Analyzing George Orwell's Essay 'Shooting An Elephant'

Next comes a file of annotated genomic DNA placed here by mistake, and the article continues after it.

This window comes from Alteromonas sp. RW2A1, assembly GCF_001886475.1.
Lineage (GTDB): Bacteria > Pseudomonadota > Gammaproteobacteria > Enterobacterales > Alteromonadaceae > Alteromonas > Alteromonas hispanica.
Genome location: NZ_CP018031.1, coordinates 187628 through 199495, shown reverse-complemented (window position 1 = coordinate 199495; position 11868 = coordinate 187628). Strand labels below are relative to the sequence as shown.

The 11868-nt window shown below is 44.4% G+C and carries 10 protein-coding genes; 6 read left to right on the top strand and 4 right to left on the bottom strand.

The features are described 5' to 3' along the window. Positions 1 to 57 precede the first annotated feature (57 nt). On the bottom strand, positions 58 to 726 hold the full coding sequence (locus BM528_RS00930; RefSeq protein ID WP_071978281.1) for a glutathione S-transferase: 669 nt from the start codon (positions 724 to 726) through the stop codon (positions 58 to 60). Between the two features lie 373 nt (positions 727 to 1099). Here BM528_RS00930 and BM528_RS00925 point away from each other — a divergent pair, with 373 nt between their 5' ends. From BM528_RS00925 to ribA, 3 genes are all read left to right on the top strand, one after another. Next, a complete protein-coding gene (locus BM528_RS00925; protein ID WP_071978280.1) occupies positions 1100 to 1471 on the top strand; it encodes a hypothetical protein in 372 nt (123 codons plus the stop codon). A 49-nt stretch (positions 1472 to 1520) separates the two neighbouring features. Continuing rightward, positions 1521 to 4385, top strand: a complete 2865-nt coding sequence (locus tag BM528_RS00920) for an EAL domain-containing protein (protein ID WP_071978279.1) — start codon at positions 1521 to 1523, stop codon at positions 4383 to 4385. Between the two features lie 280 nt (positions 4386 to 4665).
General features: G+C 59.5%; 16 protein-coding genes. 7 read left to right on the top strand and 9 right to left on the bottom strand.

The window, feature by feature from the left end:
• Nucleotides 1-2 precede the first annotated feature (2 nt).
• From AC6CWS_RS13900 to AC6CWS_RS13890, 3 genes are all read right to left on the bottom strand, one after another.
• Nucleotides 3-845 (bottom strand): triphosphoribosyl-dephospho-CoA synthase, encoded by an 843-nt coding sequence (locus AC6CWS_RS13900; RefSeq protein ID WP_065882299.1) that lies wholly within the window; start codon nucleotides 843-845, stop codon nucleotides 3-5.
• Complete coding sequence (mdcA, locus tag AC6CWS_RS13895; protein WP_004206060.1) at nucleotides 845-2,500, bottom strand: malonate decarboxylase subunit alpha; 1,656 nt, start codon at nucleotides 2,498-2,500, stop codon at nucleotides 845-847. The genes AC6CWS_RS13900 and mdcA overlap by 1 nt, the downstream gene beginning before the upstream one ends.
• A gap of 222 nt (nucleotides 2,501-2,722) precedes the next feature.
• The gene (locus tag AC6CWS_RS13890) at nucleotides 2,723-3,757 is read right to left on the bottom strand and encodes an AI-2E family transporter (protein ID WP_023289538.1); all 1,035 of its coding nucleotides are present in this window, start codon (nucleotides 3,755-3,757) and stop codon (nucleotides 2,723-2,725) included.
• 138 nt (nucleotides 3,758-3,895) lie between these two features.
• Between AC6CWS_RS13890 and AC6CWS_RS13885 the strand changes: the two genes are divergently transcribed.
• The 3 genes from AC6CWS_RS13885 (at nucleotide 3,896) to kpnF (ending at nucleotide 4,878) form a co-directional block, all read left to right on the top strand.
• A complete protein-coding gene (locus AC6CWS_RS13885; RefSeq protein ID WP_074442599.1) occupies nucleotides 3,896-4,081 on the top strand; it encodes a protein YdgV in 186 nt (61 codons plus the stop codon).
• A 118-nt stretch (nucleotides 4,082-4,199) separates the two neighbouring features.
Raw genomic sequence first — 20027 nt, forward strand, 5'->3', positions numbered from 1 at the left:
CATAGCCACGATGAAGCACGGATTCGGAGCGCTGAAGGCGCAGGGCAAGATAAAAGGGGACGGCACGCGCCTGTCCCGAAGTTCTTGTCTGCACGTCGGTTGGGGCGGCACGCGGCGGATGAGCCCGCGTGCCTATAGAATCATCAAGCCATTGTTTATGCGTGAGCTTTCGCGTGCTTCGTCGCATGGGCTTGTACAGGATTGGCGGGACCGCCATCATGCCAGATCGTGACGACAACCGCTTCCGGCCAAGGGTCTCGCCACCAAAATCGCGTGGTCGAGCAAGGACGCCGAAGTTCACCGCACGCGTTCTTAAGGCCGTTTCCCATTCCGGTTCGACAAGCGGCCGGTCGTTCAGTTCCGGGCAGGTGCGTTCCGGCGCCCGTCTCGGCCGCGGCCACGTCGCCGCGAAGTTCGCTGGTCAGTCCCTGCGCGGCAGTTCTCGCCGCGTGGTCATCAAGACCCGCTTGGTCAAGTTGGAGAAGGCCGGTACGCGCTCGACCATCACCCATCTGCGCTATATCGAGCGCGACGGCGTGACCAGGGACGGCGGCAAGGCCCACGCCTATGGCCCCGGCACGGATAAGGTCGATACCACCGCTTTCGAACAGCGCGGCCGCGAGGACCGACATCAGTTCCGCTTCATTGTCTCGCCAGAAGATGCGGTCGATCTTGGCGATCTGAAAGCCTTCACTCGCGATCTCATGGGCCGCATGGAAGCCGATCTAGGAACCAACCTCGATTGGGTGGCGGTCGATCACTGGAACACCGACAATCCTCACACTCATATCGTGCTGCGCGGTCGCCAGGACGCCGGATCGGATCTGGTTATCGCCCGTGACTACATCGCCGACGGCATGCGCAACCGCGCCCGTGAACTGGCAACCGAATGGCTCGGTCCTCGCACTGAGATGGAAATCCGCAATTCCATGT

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Tyrants, while trying to maintain the power, dominate people by completely restricting their individual freedom and inarguably implement the rules of the tyranny that they belong. Since a colonialist country, is the one that through its threatening policy, forces its officers to act like tyrants, it is mainly understood that where imperialism is in charge, there also exists tyranny. Analyzing George Orwell`s essay “Shooting an Elephant”, it becomes clearer that even though the man is unwilling to act like a tyrant, he is forced by the Empire and people to close his eyes to his values. In his essay “Shooting an Elephant”, Orwell describes the struggle of a British officer, in other words a man who has abandoned his own morals, who exists only…show more content… As soon as a man forfeits his beliefs to implement empire`s orders, his face grows to fit the mask of tyranny. Although the British officer unwillingly shoots the elephant because the Empire and natives expect of him to do so, he puts on the artificial mask of the Empire as soon as he pulls the trigger. Therefore, he ultimately turns to be an imperialist and destroys his human nature by forsaking his free will. He is no longer a person, but representative of whiteness ( Tyner, 266 ). He has already abandoned his moral values for the sake of tyrannical government. Thus Sigmund Freud quotes, “It is impossible to escape the impression that people commonly use false standards of measurement — that they seek power, success and wealth for themselves and admire them in others and that they underestimate what is of true value in life.” Moreover, Sigmund Freud`s description of a man who seeks power is directly connected to the narrator in the story. Though the narrator is not involved in seeking power and success for himself in early beginning, the pressure and insults of Burmese people makes him gain the power later. Thus, it is understandable that a man wears a mask, because he seeks power and control over others, and his desires make him not realize his moral